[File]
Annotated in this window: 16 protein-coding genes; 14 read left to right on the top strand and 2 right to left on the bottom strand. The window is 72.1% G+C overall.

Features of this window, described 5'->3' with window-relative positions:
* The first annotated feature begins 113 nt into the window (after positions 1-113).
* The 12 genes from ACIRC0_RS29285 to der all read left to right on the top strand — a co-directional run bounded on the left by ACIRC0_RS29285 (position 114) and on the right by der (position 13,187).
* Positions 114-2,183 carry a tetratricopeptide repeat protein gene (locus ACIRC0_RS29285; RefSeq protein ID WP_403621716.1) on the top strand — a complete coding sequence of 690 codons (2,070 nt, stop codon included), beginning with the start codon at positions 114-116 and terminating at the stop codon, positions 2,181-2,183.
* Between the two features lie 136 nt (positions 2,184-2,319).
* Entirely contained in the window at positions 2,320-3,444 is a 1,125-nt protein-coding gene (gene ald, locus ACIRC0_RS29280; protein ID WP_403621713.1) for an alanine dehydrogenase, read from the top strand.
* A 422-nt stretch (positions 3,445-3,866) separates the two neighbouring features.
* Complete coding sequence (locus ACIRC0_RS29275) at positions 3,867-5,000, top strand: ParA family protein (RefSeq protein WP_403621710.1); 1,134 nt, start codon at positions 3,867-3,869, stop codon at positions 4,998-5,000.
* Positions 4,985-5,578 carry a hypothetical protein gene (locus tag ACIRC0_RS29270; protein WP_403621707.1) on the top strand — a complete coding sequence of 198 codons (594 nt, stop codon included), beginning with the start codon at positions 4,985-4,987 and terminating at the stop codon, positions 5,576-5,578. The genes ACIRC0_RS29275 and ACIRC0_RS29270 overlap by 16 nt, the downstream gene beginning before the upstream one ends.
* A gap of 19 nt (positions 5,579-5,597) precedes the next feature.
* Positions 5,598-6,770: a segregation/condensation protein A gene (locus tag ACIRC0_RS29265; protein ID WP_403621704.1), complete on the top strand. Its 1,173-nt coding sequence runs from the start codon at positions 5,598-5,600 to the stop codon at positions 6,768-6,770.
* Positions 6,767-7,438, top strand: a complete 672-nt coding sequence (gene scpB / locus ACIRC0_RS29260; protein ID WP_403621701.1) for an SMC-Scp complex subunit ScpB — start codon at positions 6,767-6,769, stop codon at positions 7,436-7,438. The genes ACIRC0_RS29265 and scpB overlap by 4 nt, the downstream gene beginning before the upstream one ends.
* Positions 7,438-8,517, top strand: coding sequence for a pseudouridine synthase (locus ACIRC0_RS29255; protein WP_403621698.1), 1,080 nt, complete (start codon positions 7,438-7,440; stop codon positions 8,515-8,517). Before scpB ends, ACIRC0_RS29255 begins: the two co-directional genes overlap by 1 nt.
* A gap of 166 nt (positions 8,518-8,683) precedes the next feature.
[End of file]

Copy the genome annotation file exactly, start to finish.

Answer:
Annotated in this window: 16 protein-coding genes; 14 read left to right on the top strand and 2 right to left on the bottom strand. The window is 72.1% G+C overall.

Features of this window, described 5'->3' with window-relative positions:
* The first annotated feature begins 113 nt into the window (after positions 1-113).
* The 12 genes from ACIRC0_RS29285 to der all read left to right on the top strand — a co-directional run bounded on the left by ACIRC0_RS29285 (position 114) and on the right by der (position 13,187).
* Positions 114-2,183 carry a tetratricopeptide repeat protein gene (locus ACIRC0_RS29285; RefSeq protein ID WP_403621716.1) on the top strand — a complete coding sequence of 690 codons (2,070 nt, stop codon included), beginning with the start codon at positions 114-116 and terminating at the stop codon, positions 2,181-2,183.
* Between the two features lie 136 nt (positions 2,184-2,319).
* Entirely contained in the window at positions 2,320-3,444 is a 1,125-nt protein-coding gene (gene ald, locus ACIRC0_RS29280; protein ID WP_403621713.1) for an alanine dehydrogenase, read from the top strand.
* A 422-nt stretch (positions 3,445-3,866) separates the two neighbouring features.
* Complete coding sequence (locus ACIRC0_RS29275) at positions 3,867-5,000, top strand: ParA family protein (RefSeq protein WP_403621710.1); 1,134 nt, start codon at positions 3,867-3,869, stop codon at positions 4,998-5,000.
* Positions 4,985-5,578 carry a hypothetical protein gene (locus tag ACIRC0_RS29270; protein WP_403621707.1) on the top strand — a complete coding sequence of 198 codons (594 nt, stop codon included), beginning with the start codon at positions 4,985-4,987 and terminating at the stop codon, positions 5,576-5,578. The genes ACIRC0_RS29275 and ACIRC0_RS29270 overlap by 16 nt, the downstream gene beginning before the upstream one ends.
* A gap of 19 nt (positions 5,579-5,597) precedes the next feature.
* Positions 5,598-6,770: a segregation/condensation protein A gene (locus tag ACIRC0_RS29265; protein ID WP_403621704.1), complete on the top strand. Its 1,173-nt coding sequence runs from the start codon at positions 5,598-5,600 to the stop codon at positions 6,768-6,770.
* Positions 6,767-7,438, top strand: a complete 672-nt coding sequence (gene scpB / locus ACIRC0_RS29260; protein ID WP_403621701.1) for an SMC-Scp complex subunit ScpB — start codon at positions 6,767-6,769, stop codon at positions 7,436-7,438. The genes ACIRC0_RS29265 and scpB overlap by 4 nt, the downstream gene beginning before the upstream one ends.
* Positions 7,438-8,517, top strand: coding sequence for a pseudouridine synthase (locus ACIRC0_RS29255; protein WP_403621698.1), 1,080 nt, complete (start codon positions 7,438-7,440; stop codon positions 8,515-8,517). Before scpB ends, ACIRC0_RS29255 begins: the two co-directional genes overlap by 1 nt.
* A gap of 166 nt (positions 8,518-8,683) precedes the next feature.